INSPIRATIONS: Episode EF44 is further inspired by … Thomas Paine, Copernicus, Giordano Bruno, Pierre-Simon Laplace, Erwin Schrödinger.

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EF42 Show Notes

DEDICATION: Episode EF42 is dedicated to Justin Vernon, the singer, songwriter, multi-instrumentalist, and creative genius behind the band Bon Iver. INSPIRATIONS: Episode EF42 is further inspired by … Ayn Rand, Henry David Thoreau, Noam Chomsky, Maurice Merleau-Ponty.

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EF41 Show Notes

Sam Payne is on the brink of tearing down the entire world in hopes of getting in touch with a higher force she believes created the universe. Not knowing what the force might be, she’s risking everything to get to the other side. In the last moment, as she plans to quit to spare the universe, the force replies.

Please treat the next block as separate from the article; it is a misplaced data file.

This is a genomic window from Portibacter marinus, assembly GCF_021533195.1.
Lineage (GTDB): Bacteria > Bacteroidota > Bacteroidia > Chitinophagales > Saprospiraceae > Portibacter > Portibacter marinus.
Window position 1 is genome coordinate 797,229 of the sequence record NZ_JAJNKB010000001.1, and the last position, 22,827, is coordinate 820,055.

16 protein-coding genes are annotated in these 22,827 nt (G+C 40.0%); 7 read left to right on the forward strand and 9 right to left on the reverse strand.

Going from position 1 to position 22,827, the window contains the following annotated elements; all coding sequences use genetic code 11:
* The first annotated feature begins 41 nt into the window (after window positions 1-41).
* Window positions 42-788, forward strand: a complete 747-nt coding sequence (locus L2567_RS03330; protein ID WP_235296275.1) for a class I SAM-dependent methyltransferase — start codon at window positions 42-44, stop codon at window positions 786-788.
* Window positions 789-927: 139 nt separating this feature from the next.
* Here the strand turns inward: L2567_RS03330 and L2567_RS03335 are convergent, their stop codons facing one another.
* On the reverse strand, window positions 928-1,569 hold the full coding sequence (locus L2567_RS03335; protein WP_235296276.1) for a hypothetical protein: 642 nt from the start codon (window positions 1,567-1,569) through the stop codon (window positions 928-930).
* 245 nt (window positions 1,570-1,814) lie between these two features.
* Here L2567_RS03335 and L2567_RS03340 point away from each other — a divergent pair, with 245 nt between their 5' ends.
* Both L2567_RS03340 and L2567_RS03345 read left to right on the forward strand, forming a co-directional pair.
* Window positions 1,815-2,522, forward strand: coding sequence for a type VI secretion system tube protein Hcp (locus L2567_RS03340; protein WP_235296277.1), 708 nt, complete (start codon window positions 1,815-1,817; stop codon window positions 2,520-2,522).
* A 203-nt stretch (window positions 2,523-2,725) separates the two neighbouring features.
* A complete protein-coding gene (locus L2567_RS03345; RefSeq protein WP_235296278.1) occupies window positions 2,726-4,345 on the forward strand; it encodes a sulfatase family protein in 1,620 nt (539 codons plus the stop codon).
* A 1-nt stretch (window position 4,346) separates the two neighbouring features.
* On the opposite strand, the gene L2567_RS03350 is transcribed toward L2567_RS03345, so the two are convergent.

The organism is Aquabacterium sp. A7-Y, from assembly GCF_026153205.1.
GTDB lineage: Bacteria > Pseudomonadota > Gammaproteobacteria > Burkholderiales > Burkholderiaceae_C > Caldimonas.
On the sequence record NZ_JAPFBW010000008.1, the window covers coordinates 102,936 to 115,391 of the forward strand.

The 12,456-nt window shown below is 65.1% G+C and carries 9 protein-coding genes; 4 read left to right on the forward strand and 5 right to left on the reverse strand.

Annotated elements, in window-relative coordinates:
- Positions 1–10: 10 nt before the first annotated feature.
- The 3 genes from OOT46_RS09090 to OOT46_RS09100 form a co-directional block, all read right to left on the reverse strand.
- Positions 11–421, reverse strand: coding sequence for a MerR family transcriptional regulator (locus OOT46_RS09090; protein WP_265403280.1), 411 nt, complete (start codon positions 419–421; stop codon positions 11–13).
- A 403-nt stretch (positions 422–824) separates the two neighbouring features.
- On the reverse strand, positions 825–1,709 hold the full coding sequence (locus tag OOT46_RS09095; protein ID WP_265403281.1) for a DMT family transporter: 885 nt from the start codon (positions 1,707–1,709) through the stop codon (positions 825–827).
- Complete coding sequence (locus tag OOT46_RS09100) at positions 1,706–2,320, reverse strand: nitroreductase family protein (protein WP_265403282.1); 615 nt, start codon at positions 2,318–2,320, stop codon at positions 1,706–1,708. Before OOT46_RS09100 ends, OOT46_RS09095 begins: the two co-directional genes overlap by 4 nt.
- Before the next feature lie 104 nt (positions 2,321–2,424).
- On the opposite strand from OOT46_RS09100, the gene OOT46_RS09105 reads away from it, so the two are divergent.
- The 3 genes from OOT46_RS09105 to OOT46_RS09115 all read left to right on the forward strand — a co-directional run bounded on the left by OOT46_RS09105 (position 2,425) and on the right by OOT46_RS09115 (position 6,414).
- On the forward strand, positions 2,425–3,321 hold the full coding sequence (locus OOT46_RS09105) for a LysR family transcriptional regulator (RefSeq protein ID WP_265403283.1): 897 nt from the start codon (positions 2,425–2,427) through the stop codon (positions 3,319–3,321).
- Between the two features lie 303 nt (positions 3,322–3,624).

Although the distant future is unknowable, we can still predict what the near future brings. Unlike philosophical theories that deal with the present and the past, futurism doesn’t have the benefit of events happening or that they already happened — thus, it becomes the biggest guessing game. But is it important to know the future or is it all about living in the now?

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EF40 Show Notes

Sam, a 16-year-old from the South, organizes a school walkout to protest the technological trends leading society towards an AI-run government owned by corporate tech royalty. Will this lead to a near future of radical inequality between the transhuman haves and have-nots? Facing backlash from the previous generation which refuses to look inself the mirror to see the truth, Sam learns that social conformity hasn’t changed since at least the 14th-century witch hunts. Instead of getting burned on a stake, will Sam get devoured by cultural pressures where everyone is expected to wear their given mask and mimic one another in the social mirror? To understand if humanity needs society and culture, we must first understand your ties to society as an individual. Using Edmund Burke’s theory of Social Contract, and what sociologist Émile Durkheim sees as the difference between laws and norms, we will hope to dissect the core of what it means to live in society. More importantly, what are your possibilities, if any, for rewriting the terms of the contract you’re given at birth?